Some comic book fans found it interesting that “embrace the change” was an often used bit of dialogue in the first season of the show as it was also a common phrase in the Secret Invasion comics, which involved an alien race called the Skrulls taking the place of many heroes and villains. Really, they should have been paying attention to writing on the wall as well.
In both “Eye-Spy” and “Beginning of the End”, fans got a tease of what they would later find out was the Kree writing for a map of an ancient city. The original equations and writing seen in the first appearance also featured the use of the Skrull alphabet though.
23 The Judas Bullet
Just as audiences were getting to know S.H.I.E.L.D.’s new director Jeffrey Mace in season four, he was almost taken out by a sniper. This sniper didn’t have regular bullets, though, but special exploding bullets that first appeared in the first season of Luke Cage.
The Judas bullet, so named because, “if you need to kill Jesus, this is what you use,” were created from Chitauri metal salvaged from the Battle of New York that occurred during The Avengers.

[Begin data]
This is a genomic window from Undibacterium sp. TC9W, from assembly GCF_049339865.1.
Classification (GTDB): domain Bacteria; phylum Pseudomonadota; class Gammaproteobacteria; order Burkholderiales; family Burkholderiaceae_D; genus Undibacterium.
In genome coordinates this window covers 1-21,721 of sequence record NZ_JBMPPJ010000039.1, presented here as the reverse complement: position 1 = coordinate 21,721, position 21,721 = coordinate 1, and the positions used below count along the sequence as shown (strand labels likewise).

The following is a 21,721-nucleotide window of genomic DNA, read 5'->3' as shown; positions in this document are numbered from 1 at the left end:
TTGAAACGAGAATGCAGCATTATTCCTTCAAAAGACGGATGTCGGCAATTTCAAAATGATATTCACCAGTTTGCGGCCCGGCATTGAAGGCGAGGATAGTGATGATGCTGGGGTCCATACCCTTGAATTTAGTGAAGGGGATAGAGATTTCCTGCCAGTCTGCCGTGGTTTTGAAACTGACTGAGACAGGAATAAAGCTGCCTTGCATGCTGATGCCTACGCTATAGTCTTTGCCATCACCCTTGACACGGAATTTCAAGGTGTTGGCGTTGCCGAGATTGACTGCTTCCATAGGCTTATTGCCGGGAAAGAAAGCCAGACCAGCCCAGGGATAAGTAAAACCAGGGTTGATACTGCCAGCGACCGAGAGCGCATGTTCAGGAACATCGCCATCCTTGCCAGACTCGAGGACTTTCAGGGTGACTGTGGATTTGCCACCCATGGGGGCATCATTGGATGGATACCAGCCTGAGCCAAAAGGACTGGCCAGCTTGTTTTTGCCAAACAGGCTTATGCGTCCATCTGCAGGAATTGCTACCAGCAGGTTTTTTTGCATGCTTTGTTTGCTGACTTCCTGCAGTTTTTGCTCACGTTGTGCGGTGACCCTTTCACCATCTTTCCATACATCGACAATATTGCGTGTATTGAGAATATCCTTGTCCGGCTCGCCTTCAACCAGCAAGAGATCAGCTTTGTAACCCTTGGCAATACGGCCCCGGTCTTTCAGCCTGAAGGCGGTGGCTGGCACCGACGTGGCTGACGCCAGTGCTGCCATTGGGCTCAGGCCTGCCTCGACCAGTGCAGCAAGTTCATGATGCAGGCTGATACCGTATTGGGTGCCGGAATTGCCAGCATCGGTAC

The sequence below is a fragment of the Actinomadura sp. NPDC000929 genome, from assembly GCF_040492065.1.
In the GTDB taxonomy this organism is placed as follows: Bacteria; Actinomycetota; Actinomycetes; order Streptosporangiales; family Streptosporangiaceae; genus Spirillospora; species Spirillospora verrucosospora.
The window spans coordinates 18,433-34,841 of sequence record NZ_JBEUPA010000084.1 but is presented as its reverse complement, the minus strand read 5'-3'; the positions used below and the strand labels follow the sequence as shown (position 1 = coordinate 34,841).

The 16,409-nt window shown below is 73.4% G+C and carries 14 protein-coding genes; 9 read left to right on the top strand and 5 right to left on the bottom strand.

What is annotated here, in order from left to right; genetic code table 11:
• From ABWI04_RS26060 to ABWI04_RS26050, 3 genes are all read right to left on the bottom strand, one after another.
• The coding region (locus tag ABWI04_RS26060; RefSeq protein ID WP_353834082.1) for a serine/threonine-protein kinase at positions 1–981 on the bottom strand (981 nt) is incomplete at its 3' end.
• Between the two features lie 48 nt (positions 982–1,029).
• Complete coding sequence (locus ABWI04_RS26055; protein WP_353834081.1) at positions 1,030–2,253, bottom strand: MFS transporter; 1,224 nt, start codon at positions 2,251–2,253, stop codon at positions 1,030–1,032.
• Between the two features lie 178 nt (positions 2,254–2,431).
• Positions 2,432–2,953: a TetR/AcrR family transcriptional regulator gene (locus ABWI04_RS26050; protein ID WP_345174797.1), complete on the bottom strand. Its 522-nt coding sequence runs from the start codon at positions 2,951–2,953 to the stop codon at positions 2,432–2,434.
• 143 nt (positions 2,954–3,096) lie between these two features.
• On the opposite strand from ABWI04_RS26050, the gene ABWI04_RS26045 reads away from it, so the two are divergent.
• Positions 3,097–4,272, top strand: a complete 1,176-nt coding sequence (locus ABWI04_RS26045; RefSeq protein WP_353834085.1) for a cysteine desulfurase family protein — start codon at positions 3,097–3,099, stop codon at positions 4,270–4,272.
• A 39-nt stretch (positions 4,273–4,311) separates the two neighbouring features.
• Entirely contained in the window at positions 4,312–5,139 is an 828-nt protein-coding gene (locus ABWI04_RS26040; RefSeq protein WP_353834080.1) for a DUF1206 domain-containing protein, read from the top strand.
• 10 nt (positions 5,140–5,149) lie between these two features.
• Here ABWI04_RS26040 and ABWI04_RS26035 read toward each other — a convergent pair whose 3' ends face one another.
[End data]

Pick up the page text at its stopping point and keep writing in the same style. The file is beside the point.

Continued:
They were developed by HAMMER Industries, a company that made its debut in the Iron Man movies, but found their way to the streets when Justin Hammer was in prison. The bullet was first used to pierce Luke Cage’s unbreakable skin in his solo series before another version was made for the police.
Like the Marvel producers like to remind us, it’s all connected.
22 Season Five Gets Cheeky
Superhero shows tend to love their meta humor -- referencing fan reactions and real world criticisms -- and Agents of S.H.I.E.L.D. got to do a little of that with its season five premiere.
Marvel shared the first act of the season five premiere at New York Comic Con, and then released it online right before the premiere to get fans hyped for the new season. The clip, which involves most of the main characters meeting new people (and alien creatures) on what looks like a space station featured a couple of nods to some of Marvel’s other cosmic properties.